Elon Musk's renewed feud with the Securities and Exchange Commission after another errant tweet raises concerns about the Tesla Board's ability to control the electric car manufacturer's strong and unpredictable CEO.
Tweets on February 1
Under the agreement, Tesla was also obliged to add two independent directors to the board.
Software mogul Larry Ellison, chairman and chief engineer for Oracle, and Kathleen Wilson-Thompson, global head of human resources officers in the pharmacy chain Walgreens Boots Alliance, joined the board in December.
It also alienated Australia Telecom Executive Robyn Denholm, who joined the Tesla board in 2014, to replace Musk as chair in early November.
But it is unclear how much power she actually has over Musk, Kelley Blue Book editor Matt DeLorenzo said Tuesday on CNBC's "Power Lunch".
"There was this agreement to involve Robyn Denholm as chairman, and the real question here is: Is it window dressing? I mean, the question is:" Who is kind of Elon's boss and how should this question be addressed? DeLorenzo said.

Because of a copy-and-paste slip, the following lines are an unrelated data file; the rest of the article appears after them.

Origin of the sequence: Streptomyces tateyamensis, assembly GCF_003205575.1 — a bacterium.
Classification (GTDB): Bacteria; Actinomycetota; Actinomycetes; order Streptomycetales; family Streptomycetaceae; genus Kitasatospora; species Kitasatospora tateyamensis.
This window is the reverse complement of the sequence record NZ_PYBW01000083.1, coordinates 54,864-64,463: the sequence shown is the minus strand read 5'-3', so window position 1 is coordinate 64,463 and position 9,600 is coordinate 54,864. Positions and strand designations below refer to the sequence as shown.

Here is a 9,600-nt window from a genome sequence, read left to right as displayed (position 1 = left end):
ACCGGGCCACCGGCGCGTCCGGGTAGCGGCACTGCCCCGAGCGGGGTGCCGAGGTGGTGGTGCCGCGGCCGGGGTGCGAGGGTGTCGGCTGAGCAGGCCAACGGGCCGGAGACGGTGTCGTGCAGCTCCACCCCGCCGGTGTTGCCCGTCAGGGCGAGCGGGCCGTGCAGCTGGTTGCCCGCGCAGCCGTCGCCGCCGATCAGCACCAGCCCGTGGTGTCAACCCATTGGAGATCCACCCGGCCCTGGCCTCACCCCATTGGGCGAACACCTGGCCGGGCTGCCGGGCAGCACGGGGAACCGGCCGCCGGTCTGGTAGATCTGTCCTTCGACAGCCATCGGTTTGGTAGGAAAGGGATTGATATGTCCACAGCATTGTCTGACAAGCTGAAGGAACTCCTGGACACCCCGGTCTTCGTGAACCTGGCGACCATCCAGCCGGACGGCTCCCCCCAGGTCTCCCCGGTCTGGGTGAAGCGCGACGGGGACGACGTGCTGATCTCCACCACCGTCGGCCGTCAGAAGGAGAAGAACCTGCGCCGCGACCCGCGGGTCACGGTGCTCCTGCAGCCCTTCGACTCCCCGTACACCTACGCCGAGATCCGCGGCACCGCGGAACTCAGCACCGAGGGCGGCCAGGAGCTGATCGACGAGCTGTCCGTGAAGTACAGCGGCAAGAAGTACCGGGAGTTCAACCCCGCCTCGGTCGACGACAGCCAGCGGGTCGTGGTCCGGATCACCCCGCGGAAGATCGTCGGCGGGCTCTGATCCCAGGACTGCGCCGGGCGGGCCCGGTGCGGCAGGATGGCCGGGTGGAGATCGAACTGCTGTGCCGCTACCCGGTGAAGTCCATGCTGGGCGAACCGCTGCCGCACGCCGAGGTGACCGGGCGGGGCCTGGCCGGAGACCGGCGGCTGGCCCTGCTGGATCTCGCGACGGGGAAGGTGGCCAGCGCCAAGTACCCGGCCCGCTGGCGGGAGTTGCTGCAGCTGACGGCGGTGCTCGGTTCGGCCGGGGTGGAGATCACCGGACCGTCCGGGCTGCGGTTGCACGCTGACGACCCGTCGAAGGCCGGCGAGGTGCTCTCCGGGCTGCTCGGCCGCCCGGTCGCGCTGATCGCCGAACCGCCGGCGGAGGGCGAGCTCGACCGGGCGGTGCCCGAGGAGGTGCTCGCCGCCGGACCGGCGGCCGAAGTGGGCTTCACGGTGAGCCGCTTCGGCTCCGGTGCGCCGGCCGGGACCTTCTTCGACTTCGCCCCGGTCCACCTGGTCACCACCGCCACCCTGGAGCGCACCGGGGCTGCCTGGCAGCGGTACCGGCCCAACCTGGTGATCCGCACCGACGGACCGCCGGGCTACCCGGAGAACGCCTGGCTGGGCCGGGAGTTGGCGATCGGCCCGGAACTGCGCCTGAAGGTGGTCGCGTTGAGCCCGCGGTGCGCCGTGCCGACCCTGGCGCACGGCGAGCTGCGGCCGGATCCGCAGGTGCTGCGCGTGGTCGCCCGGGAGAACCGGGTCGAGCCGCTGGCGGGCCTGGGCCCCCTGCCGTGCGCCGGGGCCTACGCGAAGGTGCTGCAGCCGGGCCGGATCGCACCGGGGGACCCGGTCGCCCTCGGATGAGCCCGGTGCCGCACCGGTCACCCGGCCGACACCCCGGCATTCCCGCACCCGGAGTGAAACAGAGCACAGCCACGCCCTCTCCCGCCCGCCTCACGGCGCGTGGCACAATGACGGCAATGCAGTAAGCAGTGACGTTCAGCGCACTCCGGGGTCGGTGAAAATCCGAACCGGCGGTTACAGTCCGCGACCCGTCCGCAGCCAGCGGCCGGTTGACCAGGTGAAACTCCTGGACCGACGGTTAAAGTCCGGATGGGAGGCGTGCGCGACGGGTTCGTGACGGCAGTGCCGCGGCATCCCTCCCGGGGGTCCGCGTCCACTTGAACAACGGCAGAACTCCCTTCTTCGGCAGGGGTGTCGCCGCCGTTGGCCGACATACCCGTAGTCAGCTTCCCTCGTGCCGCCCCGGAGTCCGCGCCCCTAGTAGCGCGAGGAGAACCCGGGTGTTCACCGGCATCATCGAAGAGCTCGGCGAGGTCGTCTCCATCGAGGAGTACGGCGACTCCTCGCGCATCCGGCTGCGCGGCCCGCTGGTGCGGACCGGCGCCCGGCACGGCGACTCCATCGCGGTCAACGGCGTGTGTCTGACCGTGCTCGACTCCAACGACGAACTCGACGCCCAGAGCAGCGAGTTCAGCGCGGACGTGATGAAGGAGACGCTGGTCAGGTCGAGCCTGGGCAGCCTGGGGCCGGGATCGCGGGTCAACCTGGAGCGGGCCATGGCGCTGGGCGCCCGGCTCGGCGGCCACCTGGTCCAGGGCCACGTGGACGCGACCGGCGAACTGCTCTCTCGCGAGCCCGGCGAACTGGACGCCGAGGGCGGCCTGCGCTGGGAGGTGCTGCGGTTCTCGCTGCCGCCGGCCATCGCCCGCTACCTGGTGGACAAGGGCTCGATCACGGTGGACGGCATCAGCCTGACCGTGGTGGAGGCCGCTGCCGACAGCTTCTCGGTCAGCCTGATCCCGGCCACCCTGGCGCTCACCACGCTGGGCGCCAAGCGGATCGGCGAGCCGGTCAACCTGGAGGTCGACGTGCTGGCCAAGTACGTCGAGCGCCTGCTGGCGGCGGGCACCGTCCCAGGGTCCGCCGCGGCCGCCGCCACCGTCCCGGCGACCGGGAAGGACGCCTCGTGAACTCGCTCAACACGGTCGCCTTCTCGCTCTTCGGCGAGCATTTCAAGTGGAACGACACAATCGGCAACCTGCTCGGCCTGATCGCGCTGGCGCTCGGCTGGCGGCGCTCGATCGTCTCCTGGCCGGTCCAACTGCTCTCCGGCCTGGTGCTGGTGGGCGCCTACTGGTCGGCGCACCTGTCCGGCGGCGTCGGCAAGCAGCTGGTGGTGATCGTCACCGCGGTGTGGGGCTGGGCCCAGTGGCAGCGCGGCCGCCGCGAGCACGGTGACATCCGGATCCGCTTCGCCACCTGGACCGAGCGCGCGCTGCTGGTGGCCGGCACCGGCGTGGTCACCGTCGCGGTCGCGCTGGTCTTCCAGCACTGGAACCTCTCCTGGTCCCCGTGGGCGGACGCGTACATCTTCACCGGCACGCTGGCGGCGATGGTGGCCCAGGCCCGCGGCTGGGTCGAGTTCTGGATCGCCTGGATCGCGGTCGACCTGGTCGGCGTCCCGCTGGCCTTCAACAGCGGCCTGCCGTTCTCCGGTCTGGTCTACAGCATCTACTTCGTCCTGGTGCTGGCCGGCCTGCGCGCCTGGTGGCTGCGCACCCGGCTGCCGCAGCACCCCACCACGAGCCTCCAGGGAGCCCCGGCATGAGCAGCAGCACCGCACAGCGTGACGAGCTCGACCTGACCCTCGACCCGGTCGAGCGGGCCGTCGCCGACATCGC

After the Secretariat filed its latest complaint, Musk went to twitter again to criticize the agency and said "Something's broken with SEC oversight."
Even with the new additions, Musk seems to control the board, including who has been appointed and removed, Elson said. Any attempt to hesitate in results as potentially in their replacement.
"And they appreciate that I'm more on the table than acting like normal board members would in such a situation," Elson said. "In most companies, they would be gone."
In his complaint, SEC quoted an interview by Musk with CBS & quot; 60 minutes & quot; in December when he said the company did not have to review its tweets.  Asked how the company would know if he was planning to send a potentially moving-moving tweet without being able to read it, Musk told the news show: "Well, I think we can make mistakes. Who knows?"
Turnover in Tesla's management teams has also raised red flags, especially the sudden departure of former Secretary-General Dane Butswinkas, who left after just two months at work. Tesla has lost over 40 executives since 2016.
"It should be a signal of something," Elson said.
Former SEC President Harvey Pitt told CNBC that Musk should be disregarded for his comments. Although Pitt said he did not know why Butswinkas left, he believes that many recently deceased leaders may feel that Musk is not listening to them.
"For anyone who is a high-powered, highly skilled lawyer he was and is, it has to be incredibly frustrating"
Pitt said Tuesday on "Squawk Box". "I think the same problem exists in many areas, and unless the board takes its oversight, we will continue to see this huge turnover."